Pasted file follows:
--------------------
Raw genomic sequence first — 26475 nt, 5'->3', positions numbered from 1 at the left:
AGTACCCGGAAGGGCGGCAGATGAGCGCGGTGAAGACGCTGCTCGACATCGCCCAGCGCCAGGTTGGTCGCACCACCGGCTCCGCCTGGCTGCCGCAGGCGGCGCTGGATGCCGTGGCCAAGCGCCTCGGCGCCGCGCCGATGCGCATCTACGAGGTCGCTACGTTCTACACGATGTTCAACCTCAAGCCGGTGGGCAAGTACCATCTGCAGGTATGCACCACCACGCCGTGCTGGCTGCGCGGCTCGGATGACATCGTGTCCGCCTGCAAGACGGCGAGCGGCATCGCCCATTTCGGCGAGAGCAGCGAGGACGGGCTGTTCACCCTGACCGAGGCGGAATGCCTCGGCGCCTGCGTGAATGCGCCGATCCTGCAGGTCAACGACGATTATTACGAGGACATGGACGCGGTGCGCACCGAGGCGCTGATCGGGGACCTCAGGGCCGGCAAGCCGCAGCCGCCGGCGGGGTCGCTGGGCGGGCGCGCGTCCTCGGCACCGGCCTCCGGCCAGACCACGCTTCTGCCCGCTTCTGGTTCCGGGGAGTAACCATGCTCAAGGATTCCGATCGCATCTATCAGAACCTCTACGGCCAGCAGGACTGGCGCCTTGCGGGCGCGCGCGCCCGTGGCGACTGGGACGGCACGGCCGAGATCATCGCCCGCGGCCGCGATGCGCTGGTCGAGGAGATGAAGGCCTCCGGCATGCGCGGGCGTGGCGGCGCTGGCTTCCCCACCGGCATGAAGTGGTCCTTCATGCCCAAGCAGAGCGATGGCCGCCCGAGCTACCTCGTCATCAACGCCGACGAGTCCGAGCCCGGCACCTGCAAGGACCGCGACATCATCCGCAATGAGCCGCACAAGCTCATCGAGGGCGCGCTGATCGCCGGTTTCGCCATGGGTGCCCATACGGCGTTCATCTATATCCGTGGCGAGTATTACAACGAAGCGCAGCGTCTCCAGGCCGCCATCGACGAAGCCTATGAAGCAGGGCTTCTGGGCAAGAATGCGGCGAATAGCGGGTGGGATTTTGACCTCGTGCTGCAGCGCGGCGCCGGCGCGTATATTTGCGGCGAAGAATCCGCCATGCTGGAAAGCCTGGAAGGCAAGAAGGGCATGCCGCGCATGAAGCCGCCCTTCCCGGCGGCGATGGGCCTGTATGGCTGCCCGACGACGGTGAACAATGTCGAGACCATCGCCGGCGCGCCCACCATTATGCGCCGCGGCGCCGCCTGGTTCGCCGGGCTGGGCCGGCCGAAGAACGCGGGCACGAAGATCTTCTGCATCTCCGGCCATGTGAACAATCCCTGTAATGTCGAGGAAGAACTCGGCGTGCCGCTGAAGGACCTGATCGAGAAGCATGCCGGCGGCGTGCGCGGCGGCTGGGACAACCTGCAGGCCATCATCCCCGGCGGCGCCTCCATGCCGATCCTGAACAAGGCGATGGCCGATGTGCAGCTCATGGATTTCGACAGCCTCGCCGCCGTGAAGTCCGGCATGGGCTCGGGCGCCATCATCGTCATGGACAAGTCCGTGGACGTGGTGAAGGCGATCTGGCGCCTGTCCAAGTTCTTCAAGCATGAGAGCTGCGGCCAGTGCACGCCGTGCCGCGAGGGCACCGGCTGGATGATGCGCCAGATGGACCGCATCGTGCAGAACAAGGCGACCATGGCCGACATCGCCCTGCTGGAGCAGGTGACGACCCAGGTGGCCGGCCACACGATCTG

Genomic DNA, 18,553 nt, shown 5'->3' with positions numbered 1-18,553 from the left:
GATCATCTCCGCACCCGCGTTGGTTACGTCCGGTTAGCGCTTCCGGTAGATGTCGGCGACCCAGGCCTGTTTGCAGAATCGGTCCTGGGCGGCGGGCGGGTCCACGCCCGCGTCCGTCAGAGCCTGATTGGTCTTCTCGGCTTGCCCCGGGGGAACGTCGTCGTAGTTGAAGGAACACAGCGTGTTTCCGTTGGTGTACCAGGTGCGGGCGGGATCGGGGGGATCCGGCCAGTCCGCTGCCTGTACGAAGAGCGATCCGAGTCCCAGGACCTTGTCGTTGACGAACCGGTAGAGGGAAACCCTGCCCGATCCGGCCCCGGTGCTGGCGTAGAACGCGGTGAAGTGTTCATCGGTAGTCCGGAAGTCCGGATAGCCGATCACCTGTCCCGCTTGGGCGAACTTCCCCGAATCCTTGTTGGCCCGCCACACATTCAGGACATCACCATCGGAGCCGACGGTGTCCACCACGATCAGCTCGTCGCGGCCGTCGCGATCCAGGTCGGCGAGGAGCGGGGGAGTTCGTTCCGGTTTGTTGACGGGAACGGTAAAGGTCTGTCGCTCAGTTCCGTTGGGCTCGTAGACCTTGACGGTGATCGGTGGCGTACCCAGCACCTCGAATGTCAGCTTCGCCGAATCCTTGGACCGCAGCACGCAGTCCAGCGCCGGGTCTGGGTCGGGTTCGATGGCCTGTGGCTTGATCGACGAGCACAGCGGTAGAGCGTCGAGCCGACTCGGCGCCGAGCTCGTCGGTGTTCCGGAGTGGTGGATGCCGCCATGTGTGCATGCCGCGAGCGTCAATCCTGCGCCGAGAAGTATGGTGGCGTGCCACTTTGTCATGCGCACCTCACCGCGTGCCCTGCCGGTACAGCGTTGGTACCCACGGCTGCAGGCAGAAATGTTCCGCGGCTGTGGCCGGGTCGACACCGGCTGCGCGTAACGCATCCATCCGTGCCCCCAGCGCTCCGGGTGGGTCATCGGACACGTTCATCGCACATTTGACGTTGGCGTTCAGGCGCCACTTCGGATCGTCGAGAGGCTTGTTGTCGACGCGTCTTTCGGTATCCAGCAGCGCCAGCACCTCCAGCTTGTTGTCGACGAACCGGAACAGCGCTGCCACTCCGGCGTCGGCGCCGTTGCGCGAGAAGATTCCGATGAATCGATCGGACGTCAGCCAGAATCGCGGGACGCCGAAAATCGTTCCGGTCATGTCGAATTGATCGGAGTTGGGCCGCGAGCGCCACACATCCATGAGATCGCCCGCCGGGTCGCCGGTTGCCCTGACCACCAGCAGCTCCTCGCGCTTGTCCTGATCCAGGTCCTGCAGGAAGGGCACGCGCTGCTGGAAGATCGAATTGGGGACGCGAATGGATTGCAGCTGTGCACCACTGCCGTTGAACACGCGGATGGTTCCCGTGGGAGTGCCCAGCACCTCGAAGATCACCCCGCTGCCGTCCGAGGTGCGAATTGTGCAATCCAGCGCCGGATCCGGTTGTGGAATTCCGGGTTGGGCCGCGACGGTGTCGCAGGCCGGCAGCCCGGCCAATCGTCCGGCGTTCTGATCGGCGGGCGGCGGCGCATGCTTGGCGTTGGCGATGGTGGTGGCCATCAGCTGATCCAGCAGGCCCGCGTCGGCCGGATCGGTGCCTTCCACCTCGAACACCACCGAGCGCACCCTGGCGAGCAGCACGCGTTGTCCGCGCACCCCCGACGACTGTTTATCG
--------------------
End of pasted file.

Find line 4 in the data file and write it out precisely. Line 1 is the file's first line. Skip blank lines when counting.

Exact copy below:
GATCATCTCCGCACCCGCGTTGGTTACGTCCGGTTAGCGCTTCCGGTAGATGTCGGCGACCCAGGCCTGTTTGCAGAATCGGTCCTGGGCGGCGGGCGGGTCCACGCCCGCGTCCGTCAGAGCCTGATTGGTCTTCTCGGCTTGCCCCGGGGGAACGTCGTCGTAGTTGAAGGAACACAGCGTGTTTCCGTTGGTGTACCAGGTGCGGGCGGGATCGGGGGGATCCGGCCAGTCCGCTGCCTGTACGAAGAGCGATCCGAGTCCCAGGACCTTGTCGTTGACGAACCGGTAGAGGGAAACCCTGCCCGATCCGGCCCCGGTGCTGGCGTAGAACGCGGTGAAGTGTTCATCGGTAGTCCGGAAGTCCGGATAGCCGATCACCTGTCCCGCTTGGGCGAACTTCCCCGAATCCTTGTTGGCCCGCCACACATTCAGGACATCACCATCGGAGCCGACGGTGTCCACCACGATCAGCTCGTCGCGGCCGTCGCGATCCAGGTCGGCGAGGAGCGGGGGAGTTCGTTCCGGTTTGTTGACGGGAACGGTAAAGGTCTGTCGCTCAGTTCCGTTGGGCTCGTAGACCTTGACGGTGATCGGTGGCGTACCCAGCACCTCGAATGTCAGCTTCGCCGAATCCTTGGACCGCAGCACGCAGTCCAGCGCCGGGTCTGGGTCGGGTTCGATGGCCTGTGGCTTGATCGACGAGCACAGCGGTAGAGCGTCGAGCCGACTCGGCGCCGAGCTCGTCGGTGTTCCGGAGTGGTGGATGCCGCCATGTGTGCATGCCGCGAGCGTCAATCCTGCGCCGAGAAGTATGGTGGCGTGCCACTTTGTCATGCGCACCTCACCGCGTGCCCTGCCGGTACAGCGTTGGTACCCACGGCTGCAGGCAGAAATGTTCCGCGGCTGTGGCCGGGTCGACACCGGCTGCGCGTAACGCATCCATCCGTGCCCCCAGCGCTCCGGGTGGGTCATCGGACACGTTCATCGCACATTTGACGTTGGCGTTCAGGCGCCACTTCGGATCGTCGAGAGGCTTGTTGTCGACGCGTCTTTCGGTATCCAGCAGCGCCAGCACCTCCAGCTTGTTGTCGACGAACCGGAACAGCGCTGCCACTCCGGCGTCGGCGCCGTTGCGCGAGAAGATTCCGATGAATCGATCGGACGTCAGCCAGAATCGCGGGACGCCGAAAATCGTTCCGGTCATGTCGAATTGATCGGAGTTGGGCCGCGAGCGCCACACATCCATGAGATCGCCCGCCGGGTCGCCGGTTGCCCTGACCACCAGCAGCTCCTCGCGCTTGTCCTGATCCAGGTCCTGCAGGAAGGGCACGCGCTGCTGGAAGATCGAATTGGGGACGCGAATGGATTGCAGCTGTGCACCACTGCCGTTGAACACGCGGATGGTTCCCGTGGGAGTGCCCAGCACCTCGAAGATCACCCCGCTGCCGTCCGAGGTGCGAATTGTGCAATCCAGCGCCGGATCCGGTTGTGGAATTCCGGGTTGGGCCGCGACGGTGTCGCAGGCCGGCAGCCCGGCCAATCGTCCGGCGTTCTGATCGGCGGGCGGCGGCGCATGCTTGGCGTTGGCGATGGTGGTGGCCATCAGCTGATCCAGCAGGCCCGCGTCGGCCGGATCGGTGCCTTCCACCTCGAACACCACCGAGCGCACCCTGGCGAGCAGCACGCGTTGTCCGCGCACCCCCGACGACTGTTTATCG